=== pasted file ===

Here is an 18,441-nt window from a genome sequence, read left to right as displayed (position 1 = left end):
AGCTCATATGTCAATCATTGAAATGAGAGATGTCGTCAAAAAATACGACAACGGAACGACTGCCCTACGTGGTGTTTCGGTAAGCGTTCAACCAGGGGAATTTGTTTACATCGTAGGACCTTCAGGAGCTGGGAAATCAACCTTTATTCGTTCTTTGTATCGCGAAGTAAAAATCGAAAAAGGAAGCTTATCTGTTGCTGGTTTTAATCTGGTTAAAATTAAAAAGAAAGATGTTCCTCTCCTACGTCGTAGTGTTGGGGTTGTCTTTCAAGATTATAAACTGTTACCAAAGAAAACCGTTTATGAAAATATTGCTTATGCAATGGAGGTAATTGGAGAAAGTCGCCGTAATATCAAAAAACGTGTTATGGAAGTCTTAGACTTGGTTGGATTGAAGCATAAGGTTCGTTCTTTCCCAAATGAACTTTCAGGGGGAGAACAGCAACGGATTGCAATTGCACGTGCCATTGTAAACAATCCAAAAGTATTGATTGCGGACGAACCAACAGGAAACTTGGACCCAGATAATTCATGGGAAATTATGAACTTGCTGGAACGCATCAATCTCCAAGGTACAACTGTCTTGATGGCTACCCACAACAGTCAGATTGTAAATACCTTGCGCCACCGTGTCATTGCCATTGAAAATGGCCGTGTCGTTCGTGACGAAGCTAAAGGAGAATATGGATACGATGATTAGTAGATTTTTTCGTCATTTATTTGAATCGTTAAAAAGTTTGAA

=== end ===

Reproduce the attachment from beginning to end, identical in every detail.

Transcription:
Here is an 18,441-nt window from a genome sequence, read left to right as displayed (position 1 = left end):
AGCTCATATGTCAATCATTGAAATGAGAGATGTCGTCAAAAAATACGACAACGGAACGACTGCCCTACGTGGTGTTTCGGTAAGCGTTCAACCAGGGGAATTTGTTTACATCGTAGGACCTTCAGGAGCTGGGAAATCAACCTTTATTCGTTCTTTGTATCGCGAAGTAAAAATCGAAAAAGGAAGCTTATCTGTTGCTGGTTTTAATCTGGTTAAAATTAAAAAGAAAGATGTTCCTCTCCTACGTCGTAGTGTTGGGGTTGTCTTTCAAGATTATAAACTGTTACCAAAGAAAACCGTTTATGAAAATATTGCTTATGCAATGGAGGTAATTGGAGAAAGTCGCCGTAATATCAAAAAACGTGTTATGGAAGTCTTAGACTTGGTTGGATTGAAGCATAAGGTTCGTTCTTTCCCAAATGAACTTTCAGGGGGAGAACAGCAACGGATTGCAATTGCACGTGCCATTGTAAACAATCCAAAAGTATTGATTGCGGACGAACCAACAGGAAACTTGGACCCAGATAATTCATGGGAAATTATGAACTTGCTGGAACGCATCAATCTCCAAGGTACAACTGTCTTGATGGCTACCCACAACAGTCAGATTGTAAATACCTTGCGCCACCGTGTCATTGCCATTGAAAATGGCCGTGTCGTTCGTGACGAAGCTAAAGGAGAATATGGATACGATGATTAGTAGATTTTTTCGTCATTTATTTGAATCGTTAAAAAGTTTGAA